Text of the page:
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Jared Hamilton
From: Jared Hamilton
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Jim Bell

Jim Bell Performance Manager

Exclusive Blog Posts

Tips for Selling More Small Cars at Your Dealership

Tips for Selling More Small Cars at Your Dealership

If you own a car dealership, you might have found that a lot of people who come in are looking for trucks, sports utility vehicles and roomy sedans. Ev…

Stocking & Pricing Inventory: Interview With Brian Finkelmeyer

Stocking & Pricing Inventory: Interview With Brian Finkelmeyer

Brian Finkelmeyer, Direct of Business Development at vAuto, discusses the dos and don'ts of pricing and stocking inventory. …

How to Engage "Ready to Buy" Shoppers

How to Engage "Ready to Buy" Shoppers

The stakes are high: sales are slipping, your competition is stiff, and today’s shoppers are the most savvy yet. But there’s good news – there are a…

Upcoming Webinar: Use Your Showroom to Show, Not Sell

Upcoming Webinar: Use Your Showroom to Show, Not Sell

Ecommerce is on the rise, and today's customers walk into your showroom better-informed than ever before. 9 out of 10 customers are more likely to…

Interview with Shannon Crane: Building a Successful BDC

Interview with Shannon Crane: Building a Successful BDC

When Shannon Crane, founder of BDC PowerConsulting, started out as a BDC Manager at a local dealership, she was “as green as it gets.” Not only…

Are You All E.A.R.S.?

It happens in no matter what industry you are in. It is bound to happen that you may just have a customer come in the showroom today that isn't 100% happy about something. It could be that a car wasn't there when they got there that they saw online down to a clean for delivery that wasn't satisfactory. It happens everyday whether we know it or not. Some may be just more vocal than others about their dissatisfactions.

 
The other day I was at AT&T taking care of an issue with one of our phones. A customer walks in and starts dropping language like he just came out of the service and off the ship. (I wanted to say "earmuffs" to my kids.) I watched everything transpire and the manager stepped in and asked the customer to leave immediately due to his language. He didn't bother asking what the issue was, but just dismissed him from the store. The manager could have tried to slow the customer down a little and try to get to the bottom of the issue by asking a few questions. Once he knew what the issue was he could have put the following process into affect.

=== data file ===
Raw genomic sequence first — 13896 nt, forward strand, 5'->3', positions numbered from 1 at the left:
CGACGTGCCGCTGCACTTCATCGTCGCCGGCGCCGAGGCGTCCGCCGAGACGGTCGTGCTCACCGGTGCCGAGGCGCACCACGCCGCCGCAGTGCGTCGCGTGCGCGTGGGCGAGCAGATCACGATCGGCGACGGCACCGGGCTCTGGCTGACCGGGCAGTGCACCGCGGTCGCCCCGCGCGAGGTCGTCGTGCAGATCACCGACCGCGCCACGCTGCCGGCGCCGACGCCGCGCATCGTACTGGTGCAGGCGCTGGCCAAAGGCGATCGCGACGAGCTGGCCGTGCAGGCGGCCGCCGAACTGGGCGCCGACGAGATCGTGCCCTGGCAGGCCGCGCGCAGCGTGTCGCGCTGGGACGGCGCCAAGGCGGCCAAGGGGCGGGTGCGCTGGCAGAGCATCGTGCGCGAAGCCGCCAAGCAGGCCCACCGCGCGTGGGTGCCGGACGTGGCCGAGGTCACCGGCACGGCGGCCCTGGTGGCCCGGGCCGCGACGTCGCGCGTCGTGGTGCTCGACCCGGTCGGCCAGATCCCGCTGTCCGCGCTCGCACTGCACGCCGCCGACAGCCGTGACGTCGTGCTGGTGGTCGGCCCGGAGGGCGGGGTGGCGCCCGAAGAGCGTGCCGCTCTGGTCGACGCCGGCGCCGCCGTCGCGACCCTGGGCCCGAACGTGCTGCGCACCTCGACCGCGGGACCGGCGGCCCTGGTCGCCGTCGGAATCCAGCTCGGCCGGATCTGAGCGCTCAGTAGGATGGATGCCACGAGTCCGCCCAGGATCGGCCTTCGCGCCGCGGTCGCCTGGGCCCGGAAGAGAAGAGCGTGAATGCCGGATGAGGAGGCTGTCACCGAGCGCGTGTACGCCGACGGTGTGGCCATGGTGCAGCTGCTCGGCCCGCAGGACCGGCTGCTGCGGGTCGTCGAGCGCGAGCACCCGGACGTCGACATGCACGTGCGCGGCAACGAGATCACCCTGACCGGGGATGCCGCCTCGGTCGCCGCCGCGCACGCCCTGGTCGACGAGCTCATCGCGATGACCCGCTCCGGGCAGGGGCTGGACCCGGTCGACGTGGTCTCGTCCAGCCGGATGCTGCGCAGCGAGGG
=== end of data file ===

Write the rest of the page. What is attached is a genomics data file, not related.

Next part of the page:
E-Empathy
A-Apologize
R-Responsibility
S-Solution
 
Empathy - "Mr. Customer, I understand where you are coming from. I may feel the same way as well if I were in your shoes." Let the customer know that you are on their side. We all know that we don't want to have a dissatisfied customer. Too much can happen on and off line if we happen to have a disgruntled customer.
 
Apologize - "Mr. Customer, I apologize about this situation." Be sincere no matter what the circumstance may be. Is the customer right ALL the time? We all know that answer, but we do have to respect what happened and be apologetic about the situation.
 
Responsibility - Take responsibility either as a company or individually. If it were the clean up departments flaw, apologize on their behalf. If it is on a salesperson's actions or words, apologize as a manager on their behalf.
 
Solution - Ask the customer what they think a good resolution is. They may have a good resolution that we may not know about. When you come to a resolution, take action on it personally and don't let the ball drop. The last thing you want is an upset customer even more upset about the situation.
 
When you have a plan like this in place, you should be able to take a disgruntled customer and turn it around to make them a happy customer. These are some of the best customers to have do a review on. "I came in unhappy about ______, and this person took the bull by the horns and got things right." This will show that you as a company do genuinely care about the customer and their satisfaction level and you are there to make it right with them.
 

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